After years of numerous experiments and active campaigning among the doctors, public health activists and patients, Kerala may become the first state in the country to be Tuberculosis-free.With the successful identification of over 25 lakh individuals through vulnerability mapping, the state is preparing to treat all the individuals suffering from latent TB infection with preventive medication with 12 doses of Rifapentin and Isoniazid.
A latent TB-affected person is the one who has presence of the bacteria in the body without any symptoms of the disease. The individual is only treated as an 'active case' when he is capable of spreading the infection to other people. The strategy of neutralising the bacteria is one among many recommended by the World Health Organisation to prevent the spread of Tuberculosis across the world.
The programme may become a beacon of hope for other states, as India accounts for 27 per cent of all Tuberculosis patients all over the world. Additionally, WHO data suggests that the disease claimed lives of more than 4 lakh people in 2017 across the country. The continuing success of the programme is also reflected in the reduced incidence rate of disease which was measured at 44 cases per 1,00,000 people, whereas the national average remained at 204 cases per 1,00,000 people. WHO recommends TB elimination at the rate of less than 1 case per million persons.
The state model for eradicating Tuberculosis consisted of several layers including the mapping of vulnerability among people with chances of becoming active TB cases and involvement of private sector in notifying the patients to ensure proper and adequate medication to prevent drug-resistant forms of TB and spread of the infection.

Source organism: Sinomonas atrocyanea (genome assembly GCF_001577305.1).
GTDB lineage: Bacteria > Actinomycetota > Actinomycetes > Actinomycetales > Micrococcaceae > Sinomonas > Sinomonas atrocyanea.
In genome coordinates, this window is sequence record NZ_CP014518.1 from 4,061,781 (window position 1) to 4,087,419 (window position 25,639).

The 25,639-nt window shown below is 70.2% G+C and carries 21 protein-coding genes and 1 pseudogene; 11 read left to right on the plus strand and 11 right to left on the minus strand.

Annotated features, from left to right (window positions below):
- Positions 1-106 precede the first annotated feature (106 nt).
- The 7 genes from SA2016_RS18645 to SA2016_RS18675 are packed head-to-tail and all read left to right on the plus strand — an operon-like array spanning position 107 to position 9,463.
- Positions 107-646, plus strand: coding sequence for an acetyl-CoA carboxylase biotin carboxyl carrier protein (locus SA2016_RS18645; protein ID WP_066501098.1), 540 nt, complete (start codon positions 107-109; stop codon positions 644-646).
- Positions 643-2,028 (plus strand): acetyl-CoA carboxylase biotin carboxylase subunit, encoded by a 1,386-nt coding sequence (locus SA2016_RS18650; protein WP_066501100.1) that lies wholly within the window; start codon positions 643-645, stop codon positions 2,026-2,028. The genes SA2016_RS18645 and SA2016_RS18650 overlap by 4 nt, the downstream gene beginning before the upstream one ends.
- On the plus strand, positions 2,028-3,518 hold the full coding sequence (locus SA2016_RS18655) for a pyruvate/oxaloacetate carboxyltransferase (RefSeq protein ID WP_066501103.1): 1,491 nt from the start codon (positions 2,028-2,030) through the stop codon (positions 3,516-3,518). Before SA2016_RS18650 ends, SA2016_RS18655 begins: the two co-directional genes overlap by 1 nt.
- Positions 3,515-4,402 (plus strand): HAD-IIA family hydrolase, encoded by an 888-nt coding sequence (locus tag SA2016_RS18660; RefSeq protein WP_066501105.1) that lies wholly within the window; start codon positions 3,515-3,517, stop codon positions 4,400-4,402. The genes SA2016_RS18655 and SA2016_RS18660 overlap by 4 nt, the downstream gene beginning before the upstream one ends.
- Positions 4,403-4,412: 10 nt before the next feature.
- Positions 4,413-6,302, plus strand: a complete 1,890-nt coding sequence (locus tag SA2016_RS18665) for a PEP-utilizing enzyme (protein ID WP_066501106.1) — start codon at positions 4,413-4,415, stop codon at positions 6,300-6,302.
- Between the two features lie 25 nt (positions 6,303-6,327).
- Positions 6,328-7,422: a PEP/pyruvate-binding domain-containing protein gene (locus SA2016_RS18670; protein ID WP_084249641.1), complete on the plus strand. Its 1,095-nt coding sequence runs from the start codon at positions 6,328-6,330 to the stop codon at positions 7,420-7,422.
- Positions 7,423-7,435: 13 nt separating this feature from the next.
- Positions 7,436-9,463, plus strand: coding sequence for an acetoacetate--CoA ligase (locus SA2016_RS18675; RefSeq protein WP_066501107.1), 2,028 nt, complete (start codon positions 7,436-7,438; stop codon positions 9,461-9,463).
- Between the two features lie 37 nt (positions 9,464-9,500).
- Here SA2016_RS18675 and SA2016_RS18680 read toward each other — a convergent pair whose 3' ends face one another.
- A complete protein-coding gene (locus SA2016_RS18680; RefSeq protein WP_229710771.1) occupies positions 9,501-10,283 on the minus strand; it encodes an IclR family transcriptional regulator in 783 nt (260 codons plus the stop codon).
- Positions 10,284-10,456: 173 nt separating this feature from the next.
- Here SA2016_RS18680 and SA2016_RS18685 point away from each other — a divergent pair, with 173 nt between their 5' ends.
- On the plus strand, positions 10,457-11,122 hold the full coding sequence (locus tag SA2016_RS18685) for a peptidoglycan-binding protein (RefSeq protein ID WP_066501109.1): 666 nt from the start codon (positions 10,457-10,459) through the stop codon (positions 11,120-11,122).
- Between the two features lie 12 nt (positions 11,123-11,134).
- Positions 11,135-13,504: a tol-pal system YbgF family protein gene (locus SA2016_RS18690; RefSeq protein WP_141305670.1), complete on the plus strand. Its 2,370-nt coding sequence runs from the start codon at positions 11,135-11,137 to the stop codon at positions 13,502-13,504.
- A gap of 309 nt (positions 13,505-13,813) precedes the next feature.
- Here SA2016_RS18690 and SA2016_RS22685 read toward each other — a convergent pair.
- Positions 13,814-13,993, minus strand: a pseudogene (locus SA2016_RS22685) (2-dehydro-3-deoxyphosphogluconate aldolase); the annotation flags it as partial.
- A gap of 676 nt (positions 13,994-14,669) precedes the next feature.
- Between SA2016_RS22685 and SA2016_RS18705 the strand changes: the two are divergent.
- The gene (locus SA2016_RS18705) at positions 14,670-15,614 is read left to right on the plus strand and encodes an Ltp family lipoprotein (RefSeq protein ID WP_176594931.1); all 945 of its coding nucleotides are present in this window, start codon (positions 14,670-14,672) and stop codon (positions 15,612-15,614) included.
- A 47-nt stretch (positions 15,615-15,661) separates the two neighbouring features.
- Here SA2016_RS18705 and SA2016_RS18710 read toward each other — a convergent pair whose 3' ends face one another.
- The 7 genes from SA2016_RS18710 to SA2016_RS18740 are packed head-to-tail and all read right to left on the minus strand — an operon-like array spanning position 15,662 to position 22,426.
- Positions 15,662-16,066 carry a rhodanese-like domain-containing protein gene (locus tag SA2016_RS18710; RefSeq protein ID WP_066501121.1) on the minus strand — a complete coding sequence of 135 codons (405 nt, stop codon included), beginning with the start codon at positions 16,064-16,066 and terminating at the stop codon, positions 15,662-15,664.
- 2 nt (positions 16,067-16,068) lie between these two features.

Also Read: How Kerala is Fighting TB, and Winning
Talking to Newsclick, K P Aravindan, a pathologist and retired professor from Calicut Medical College, said that the state has, so far, succeeded in identifying the vulnerable sections with a possibility of infection. Aravindan, who treated TB patients for more than three decades, said, "The pockets of vulnerability like tribal communities were very important. I have been treating patients with complaints of infertility due to Tuberculosis. In comparison with early days of my practice, I rarely see any patient with a similar complaint. This has only become possible because TB has significantly reduced in last 10-12 years."
The example of Idduki district is often cited, as many tribal communities live in the hills and it explains how strengthening of public infrastructure also helps in prevention of the disease. The district detected only 17 TB cases per 100,000 population in 2006, which was below expectation as per the Revised National Tuberculosis Control Programme (RNTCP)- the national program aimed at eradicating TB. However, the scenario completely changed when the district TB cell filled all vacant positions of medical officers and laboratory technicians for improving access to diagnosis and treatment. This resulted in steep hike in incidence rate but settled on 51 persons per 1,00,000 persons.
He added that the treatment of TB is also linked with improvement of social conditions. Experts maintain that the factor was first noticed in London which had a very higher rate of incidence but it reduced significantly owing to reduction in poverty and improvement in social conditions.
To the question of involvement of private sector in notifying the patients, Aravindan said that nearly 60 to 70 per cent patients are treated in private sector, but the reporting from private hospitals was very poor. The private sector was taken on board to ensure that the patients not only get proper treatment, but drug resistance cases also come down.